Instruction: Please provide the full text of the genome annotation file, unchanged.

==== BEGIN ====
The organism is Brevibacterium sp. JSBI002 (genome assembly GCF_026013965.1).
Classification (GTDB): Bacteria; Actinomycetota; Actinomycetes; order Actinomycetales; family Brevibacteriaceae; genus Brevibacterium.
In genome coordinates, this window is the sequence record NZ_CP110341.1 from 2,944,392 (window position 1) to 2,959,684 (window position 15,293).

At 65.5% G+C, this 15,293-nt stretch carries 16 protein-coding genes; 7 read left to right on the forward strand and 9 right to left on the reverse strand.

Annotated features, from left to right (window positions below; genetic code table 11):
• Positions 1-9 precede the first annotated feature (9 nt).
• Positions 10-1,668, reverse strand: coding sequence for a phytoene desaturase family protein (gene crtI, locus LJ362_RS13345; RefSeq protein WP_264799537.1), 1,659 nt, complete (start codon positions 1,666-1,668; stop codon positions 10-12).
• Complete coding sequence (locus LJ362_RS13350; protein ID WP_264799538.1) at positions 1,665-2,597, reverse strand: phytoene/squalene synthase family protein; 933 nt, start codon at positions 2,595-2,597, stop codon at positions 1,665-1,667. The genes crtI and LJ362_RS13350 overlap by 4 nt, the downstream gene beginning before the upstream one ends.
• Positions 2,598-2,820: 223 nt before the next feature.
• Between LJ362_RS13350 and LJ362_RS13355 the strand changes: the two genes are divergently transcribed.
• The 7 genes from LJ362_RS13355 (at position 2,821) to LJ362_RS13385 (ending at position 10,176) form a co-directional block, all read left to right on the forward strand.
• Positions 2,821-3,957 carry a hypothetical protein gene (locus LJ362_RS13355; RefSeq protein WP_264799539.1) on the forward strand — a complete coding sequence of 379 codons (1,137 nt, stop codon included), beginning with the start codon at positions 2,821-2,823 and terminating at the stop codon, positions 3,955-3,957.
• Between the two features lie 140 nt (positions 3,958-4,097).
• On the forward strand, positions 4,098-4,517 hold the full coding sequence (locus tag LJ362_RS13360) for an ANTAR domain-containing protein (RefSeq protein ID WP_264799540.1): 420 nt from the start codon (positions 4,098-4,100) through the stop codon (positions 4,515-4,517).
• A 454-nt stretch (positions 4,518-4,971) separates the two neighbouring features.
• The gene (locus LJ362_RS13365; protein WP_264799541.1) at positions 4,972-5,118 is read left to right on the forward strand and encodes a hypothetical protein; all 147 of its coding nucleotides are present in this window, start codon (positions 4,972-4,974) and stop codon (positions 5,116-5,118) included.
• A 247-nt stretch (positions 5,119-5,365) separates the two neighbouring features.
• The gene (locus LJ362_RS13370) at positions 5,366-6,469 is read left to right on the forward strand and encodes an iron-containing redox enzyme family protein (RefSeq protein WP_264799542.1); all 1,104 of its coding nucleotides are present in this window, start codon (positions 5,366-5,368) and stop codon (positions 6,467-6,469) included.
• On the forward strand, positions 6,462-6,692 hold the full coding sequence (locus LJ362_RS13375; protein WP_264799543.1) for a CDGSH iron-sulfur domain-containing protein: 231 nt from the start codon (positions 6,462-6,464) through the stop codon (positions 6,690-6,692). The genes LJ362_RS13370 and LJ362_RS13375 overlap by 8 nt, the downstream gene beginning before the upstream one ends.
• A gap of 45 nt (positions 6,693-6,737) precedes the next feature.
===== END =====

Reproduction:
The organism is Brevibacterium sp. JSBI002 (genome assembly GCF_026013965.1).
Classification (GTDB): Bacteria; Actinomycetota; Actinomycetes; order Actinomycetales; family Brevibacteriaceae; genus Brevibacterium.
In genome coordinates, this window is the sequence record NZ_CP110341.1 from 2,944,392 (window position 1) to 2,959,684 (window position 15,293).

At 65.5% G+C, this 15,293-nt stretch carries 16 protein-coding genes; 7 read left to right on the forward strand and 9 right to left on the reverse strand.

Annotated features, from left to right (window positions below; genetic code table 11):
• Positions 1-9 precede the first annotated feature (9 nt).
• Positions 10-1,668, reverse strand: coding sequence for a phytoene desaturase family protein (gene crtI, locus LJ362_RS13345; RefSeq protein WP_264799537.1), 1,659 nt, complete (start codon positions 1,666-1,668; stop codon positions 10-12).
• Complete coding sequence (locus LJ362_RS13350; protein ID WP_264799538.1) at positions 1,665-2,597, reverse strand: phytoene/squalene synthase family protein; 933 nt, start codon at positions 2,595-2,597, stop codon at positions 1,665-1,667. The genes crtI and LJ362_RS13350 overlap by 4 nt, the downstream gene beginning before the upstream one ends.
• Positions 2,598-2,820: 223 nt before the next feature.
• Between LJ362_RS13350 and LJ362_RS13355 the strand changes: the two genes are divergently transcribed.
• The 7 genes from LJ362_RS13355 (at position 2,821) to LJ362_RS13385 (ending at position 10,176) form a co-directional block, all read left to right on the forward strand.
• Positions 2,821-3,957 carry a hypothetical protein gene (locus LJ362_RS13355; RefSeq protein WP_264799539.1) on the forward strand — a complete coding sequence of 379 codons (1,137 nt, stop codon included), beginning with the start codon at positions 2,821-2,823 and terminating at the stop codon, positions 3,955-3,957.
• Between the two features lie 140 nt (positions 3,958-4,097).
• On the forward strand, positions 4,098-4,517 hold the full coding sequence (locus tag LJ362_RS13360) for an ANTAR domain-containing protein (RefSeq protein ID WP_264799540.1): 420 nt from the start codon (positions 4,098-4,100) through the stop codon (positions 4,515-4,517).
• A 454-nt stretch (positions 4,518-4,971) separates the two neighbouring features.
• The gene (locus LJ362_RS13365; protein WP_264799541.1) at positions 4,972-5,118 is read left to right on the forward strand and encodes a hypothetical protein; all 147 of its coding nucleotides are present in this window, start codon (positions 4,972-4,974) and stop codon (positions 5,116-5,118) included.
• A 247-nt stretch (positions 5,119-5,365) separates the two neighbouring features.
• The gene (locus LJ362_RS13370) at positions 5,366-6,469 is read left to right on the forward strand and encodes an iron-containing redox enzyme family protein (RefSeq protein WP_264799542.1); all 1,104 of its coding nucleotides are present in this window, start codon (positions 5,366-5,368) and stop codon (positions 6,467-6,469) included.
• On the forward strand, positions 6,462-6,692 hold the full coding sequence (locus LJ362_RS13375; protein WP_264799543.1) for a CDGSH iron-sulfur domain-containing protein: 231 nt from the start codon (positions 6,462-6,464) through the stop codon (positions 6,690-6,692). The genes LJ362_RS13370 and LJ362_RS13375 overlap by 8 nt, the downstream gene beginning before the upstream one ends.
• A gap of 45 nt (positions 6,693-6,737) precedes the next feature.